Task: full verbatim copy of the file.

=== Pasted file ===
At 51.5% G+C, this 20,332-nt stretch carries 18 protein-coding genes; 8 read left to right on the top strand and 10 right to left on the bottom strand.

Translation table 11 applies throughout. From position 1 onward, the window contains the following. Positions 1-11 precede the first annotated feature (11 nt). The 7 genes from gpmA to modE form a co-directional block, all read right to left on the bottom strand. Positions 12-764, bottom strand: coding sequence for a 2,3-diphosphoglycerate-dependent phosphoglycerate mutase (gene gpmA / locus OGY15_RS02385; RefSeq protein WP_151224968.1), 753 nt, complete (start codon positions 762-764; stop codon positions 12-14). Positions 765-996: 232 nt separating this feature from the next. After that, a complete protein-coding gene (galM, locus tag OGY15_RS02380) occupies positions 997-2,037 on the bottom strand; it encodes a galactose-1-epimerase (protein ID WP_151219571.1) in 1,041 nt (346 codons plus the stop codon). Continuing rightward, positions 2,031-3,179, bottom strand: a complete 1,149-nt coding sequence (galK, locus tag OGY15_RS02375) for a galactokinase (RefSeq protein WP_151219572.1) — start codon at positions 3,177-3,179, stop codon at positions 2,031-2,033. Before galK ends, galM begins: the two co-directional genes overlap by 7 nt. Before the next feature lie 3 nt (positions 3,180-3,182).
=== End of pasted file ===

At 51.5% G+C, this 20,332-nt stretch carries 18 protein-coding genes; 8 read left to right on the top strand and 10 right to left on the bottom strand.

Translation table 11 applies throughout. From position 1 onward, the window contains the following. Positions 1-11 precede the first annotated feature (11 nt). The 7 genes from gpmA to modE form a co-directional block, all read right to left on the bottom strand. Positions 12-764, bottom strand: coding sequence for a 2,3-diphosphoglycerate-dependent phosphoglycerate mutase (gene gpmA / locus OGY15_RS02385; RefSeq protein WP_151224968.1), 753 nt, complete (start codon positions 762-764; stop codon positions 12-14). Positions 765-996: 232 nt separating this feature from the next. After that, a complete protein-coding gene (galM, locus tag OGY15_RS02380) occupies positions 997-2,037 on the bottom strand; it encodes a galactose-1-epimerase (protein ID WP_151219571.1) in 1,041 nt (346 codons plus the stop codon). Continuing rightward, positions 2,031-3,179, bottom strand: a complete 1,149-nt coding sequence (galK, locus tag OGY15_RS02375) for a galactokinase (RefSeq protein WP_151219572.1) — start codon at positions 3,177-3,179, stop codon at positions 2,031-2,033. Before galK ends, galM begins: the two co-directional genes overlap by 7 nt. Before the next feature lie 3 nt (positions 3,180-3,182).